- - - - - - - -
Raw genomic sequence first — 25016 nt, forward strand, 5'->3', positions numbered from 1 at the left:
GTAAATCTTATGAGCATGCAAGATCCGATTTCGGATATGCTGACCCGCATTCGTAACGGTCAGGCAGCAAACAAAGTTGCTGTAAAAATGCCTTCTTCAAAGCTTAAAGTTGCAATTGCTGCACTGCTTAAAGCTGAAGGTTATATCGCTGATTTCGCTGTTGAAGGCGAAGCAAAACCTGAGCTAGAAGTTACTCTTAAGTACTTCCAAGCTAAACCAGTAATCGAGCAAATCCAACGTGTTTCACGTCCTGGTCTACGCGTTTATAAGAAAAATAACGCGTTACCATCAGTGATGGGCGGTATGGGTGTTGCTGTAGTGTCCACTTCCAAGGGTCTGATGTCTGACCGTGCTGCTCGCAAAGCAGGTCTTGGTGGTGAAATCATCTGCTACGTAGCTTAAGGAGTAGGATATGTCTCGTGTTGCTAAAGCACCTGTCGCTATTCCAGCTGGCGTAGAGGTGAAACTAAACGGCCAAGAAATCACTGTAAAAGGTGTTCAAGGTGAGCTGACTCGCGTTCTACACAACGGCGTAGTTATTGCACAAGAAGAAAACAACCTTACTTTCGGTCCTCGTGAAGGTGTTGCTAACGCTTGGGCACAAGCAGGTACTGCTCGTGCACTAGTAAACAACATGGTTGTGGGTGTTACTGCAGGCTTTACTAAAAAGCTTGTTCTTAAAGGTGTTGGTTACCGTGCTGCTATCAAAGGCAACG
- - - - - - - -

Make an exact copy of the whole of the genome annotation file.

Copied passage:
Raw genomic sequence first — 25016 nt, forward strand, 5'->3', positions numbered from 1 at the left:
GTAAATCTTATGAGCATGCAAGATCCGATTTCGGATATGCTGACCCGCATTCGTAACGGTCAGGCAGCAAACAAAGTTGCTGTAAAAATGCCTTCTTCAAAGCTTAAAGTTGCAATTGCTGCACTGCTTAAAGCTGAAGGTTATATCGCTGATTTCGCTGTTGAAGGCGAAGCAAAACCTGAGCTAGAAGTTACTCTTAAGTACTTCCAAGCTAAACCAGTAATCGAGCAAATCCAACGTGTTTCACGTCCTGGTCTACGCGTTTATAAGAAAAATAACGCGTTACCATCAGTGATGGGCGGTATGGGTGTTGCTGTAGTGTCCACTTCCAAGGGTCTGATGTCTGACCGTGCTGCTCGCAAAGCAGGTCTTGGTGGTGAAATCATCTGCTACGTAGCTTAAGGAGTAGGATATGTCTCGTGTTGCTAAAGCACCTGTCGCTATTCCAGCTGGCGTAGAGGTGAAACTAAACGGCCAAGAAATCACTGTAAAAGGTGTTCAAGGTGAGCTGACTCGCGTTCTACACAACGGCGTAGTTATTGCACAAGAAGAAAACAACCTTACTTTCGGTCCTCGTGAAGGTGTTGCTAACGCTTGGGCACAAGCAGGTACTGCTCGTGCACTAGTAAACAACATGGTTGTGGGTGTTACTGCAGGCTTTACTAAAAAGCTTGTTCTTAAAGGTGTTGGTTACCGTGCTGCTATCAAAGGCAACG